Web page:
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Part 3. Selection Techniques > Task 4 How to Use Quick Mask

Task 4 How to Use Quick Mask

Quick Mask is an intuitive way of selecting complex image areas using Photoshop's paint tools to define the selection area. The area is painted in as a mask, and you can erase or add to the mask to define the exact area you want to select. After you define the area, you exit Quick Mask to select the area. When you use Quick Mask with Photoshop's other painting tools (such as the Brush tool), you can literally paint a mask or selection using the actual image as a guideline. In fact, you don't have to worry about staying within the lines because you can easily reverse the painting by switching the color you're painting with.

1. Open the File

Select File, Open to launch the desired file.

2. Make a Basic Selection

Although you can start the selection process with Quick Mask, I find it's easier to make an initial selection first, just to set up a relationship between the mask and the rest of the image. Use any of Photoshop's selection tools and select the general area you want to define. Here, I used the Magic Wand tool to select a portion of the boy's arm.

3. Set Quick Mask Options

Double-click the Quick Mask button in the toolbox to launch the Quick Mask Options dialog box. Select Masked Areas or Selected Areas to specify whether the mask represents the selection or the protected (masked) area. I find Selected Areas the more intuitive choice because the area you paint is the selection. If you use Masked Areas, you paint everything that won't be included in the selection. The default mask color is red, but you can click the color swatch and select another color. You can also increase or decrease the opacity of the mask by increasing or decreasing the Opacity percentage. Click OK to see the results of your settings. Reopen the dialog box at any time to change these options.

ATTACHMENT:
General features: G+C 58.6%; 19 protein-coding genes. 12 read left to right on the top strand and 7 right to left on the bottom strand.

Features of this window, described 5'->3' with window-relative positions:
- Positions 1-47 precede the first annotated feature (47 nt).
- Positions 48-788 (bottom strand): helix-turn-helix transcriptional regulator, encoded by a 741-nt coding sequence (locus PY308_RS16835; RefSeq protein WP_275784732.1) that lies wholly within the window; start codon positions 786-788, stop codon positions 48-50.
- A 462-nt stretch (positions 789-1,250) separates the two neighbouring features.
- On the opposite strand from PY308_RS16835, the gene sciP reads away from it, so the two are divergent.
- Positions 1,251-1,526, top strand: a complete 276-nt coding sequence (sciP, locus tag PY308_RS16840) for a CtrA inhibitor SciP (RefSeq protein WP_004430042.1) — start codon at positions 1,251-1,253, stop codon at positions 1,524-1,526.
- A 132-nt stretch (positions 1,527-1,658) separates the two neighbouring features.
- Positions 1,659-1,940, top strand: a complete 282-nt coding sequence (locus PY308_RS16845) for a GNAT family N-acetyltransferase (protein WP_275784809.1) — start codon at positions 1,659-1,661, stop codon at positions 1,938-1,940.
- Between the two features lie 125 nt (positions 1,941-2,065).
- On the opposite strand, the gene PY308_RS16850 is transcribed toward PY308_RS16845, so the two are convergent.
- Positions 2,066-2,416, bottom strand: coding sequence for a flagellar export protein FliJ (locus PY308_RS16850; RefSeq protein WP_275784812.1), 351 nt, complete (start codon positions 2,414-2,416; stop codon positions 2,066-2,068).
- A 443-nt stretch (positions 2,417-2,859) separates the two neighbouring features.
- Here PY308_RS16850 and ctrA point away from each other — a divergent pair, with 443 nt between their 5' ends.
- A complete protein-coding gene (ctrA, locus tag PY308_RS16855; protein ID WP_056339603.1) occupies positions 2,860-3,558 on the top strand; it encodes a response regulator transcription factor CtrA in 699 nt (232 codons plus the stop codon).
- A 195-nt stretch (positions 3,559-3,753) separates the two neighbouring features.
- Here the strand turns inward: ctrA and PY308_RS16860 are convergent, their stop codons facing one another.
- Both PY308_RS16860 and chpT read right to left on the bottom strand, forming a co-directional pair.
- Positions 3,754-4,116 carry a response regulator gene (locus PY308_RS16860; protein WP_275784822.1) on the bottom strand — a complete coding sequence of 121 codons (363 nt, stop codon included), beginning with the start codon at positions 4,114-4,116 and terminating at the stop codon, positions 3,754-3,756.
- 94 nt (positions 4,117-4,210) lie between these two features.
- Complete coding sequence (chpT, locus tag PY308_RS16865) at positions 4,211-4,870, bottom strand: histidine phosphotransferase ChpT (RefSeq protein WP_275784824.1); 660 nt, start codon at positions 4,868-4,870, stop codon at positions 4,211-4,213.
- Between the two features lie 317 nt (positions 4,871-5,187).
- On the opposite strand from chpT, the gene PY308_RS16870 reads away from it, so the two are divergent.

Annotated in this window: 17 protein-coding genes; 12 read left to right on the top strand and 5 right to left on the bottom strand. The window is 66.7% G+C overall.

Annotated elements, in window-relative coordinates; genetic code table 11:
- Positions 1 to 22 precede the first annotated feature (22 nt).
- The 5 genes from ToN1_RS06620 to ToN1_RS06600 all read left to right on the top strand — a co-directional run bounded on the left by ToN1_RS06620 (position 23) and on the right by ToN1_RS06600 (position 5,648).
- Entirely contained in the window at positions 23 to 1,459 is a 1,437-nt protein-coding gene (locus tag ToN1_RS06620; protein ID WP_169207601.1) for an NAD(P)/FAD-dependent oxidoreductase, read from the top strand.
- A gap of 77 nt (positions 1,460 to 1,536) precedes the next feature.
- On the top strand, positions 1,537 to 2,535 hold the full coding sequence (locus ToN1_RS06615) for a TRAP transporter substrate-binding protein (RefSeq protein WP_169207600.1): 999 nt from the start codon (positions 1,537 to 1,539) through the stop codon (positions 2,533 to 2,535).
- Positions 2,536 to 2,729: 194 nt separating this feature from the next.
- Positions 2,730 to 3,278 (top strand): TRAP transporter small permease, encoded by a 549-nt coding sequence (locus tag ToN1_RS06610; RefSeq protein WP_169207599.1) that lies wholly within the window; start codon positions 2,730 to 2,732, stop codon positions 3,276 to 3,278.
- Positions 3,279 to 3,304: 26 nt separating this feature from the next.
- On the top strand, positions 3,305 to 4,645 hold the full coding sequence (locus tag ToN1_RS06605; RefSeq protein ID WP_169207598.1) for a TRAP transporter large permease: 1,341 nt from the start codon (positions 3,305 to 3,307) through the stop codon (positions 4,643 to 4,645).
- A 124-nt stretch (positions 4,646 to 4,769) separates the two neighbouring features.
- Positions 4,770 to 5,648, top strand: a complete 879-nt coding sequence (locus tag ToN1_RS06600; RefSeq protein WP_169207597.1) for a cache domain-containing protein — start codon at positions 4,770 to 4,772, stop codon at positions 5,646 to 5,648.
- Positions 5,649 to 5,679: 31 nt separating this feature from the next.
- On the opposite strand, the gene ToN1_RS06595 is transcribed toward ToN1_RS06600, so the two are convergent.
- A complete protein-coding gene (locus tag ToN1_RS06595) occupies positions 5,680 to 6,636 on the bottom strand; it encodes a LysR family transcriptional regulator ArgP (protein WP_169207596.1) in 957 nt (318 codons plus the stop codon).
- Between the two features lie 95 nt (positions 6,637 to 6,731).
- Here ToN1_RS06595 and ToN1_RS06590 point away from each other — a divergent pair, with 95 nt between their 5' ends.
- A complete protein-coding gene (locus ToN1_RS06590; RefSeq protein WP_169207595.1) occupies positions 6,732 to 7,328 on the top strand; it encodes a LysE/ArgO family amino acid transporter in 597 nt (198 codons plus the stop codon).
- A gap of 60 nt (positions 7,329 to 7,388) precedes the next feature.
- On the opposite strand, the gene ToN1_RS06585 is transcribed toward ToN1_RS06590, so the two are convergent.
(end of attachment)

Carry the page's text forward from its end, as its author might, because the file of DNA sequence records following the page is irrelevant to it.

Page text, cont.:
4. Draw or Paint the Selection

Use the Photoshop paint tools to fine-tune the mask. See Part 7, “Drawing and Painting with Color,” for details. Use the default colors for painting: Black paints more mask and white removes (or undoes) the mask. You can select smaller or larger brushes or zoom in to follow the lines of your image more closely. As you'll see in the next step, you also can easily erase any areas where you painted outside the lines.

5. Erase Unwanted Areas

Press the X key to make white the foreground color (to switch foreground and background colors), and paint with white to erase the mask or reduce the selection area as necessary. When finished correcting unwanted areas, press X again (if necessary) to make black the foreground color once more and continue to fine-tune the Quick Mask selection area.

6. Exit Quick Mask

Click the Standard Mode button in the toolbox to exit Quick Mask and convert the mask to a selection. Alternatively, press the Q key to toggle between standard mode and Quick Mask mode to ensure that the selection is correct for the work you're doing to the image.

How-To Hints

Filtering for Graphic Effects

While still in Quick Mask mode, you can use any of Photoshop's filters to apply unique textures to the mask. When you switch to standard mode, the texture of the selection is reflected as you edit the image.

Using the Type Tool for Text Selections

You can use the Type Mask tool to define a text selection before entering Quick Mask. If you're already in Quick Mask mode, you can use the regular Type tool to create text selections. You can also modify the text selection mask further with filters or other tools.

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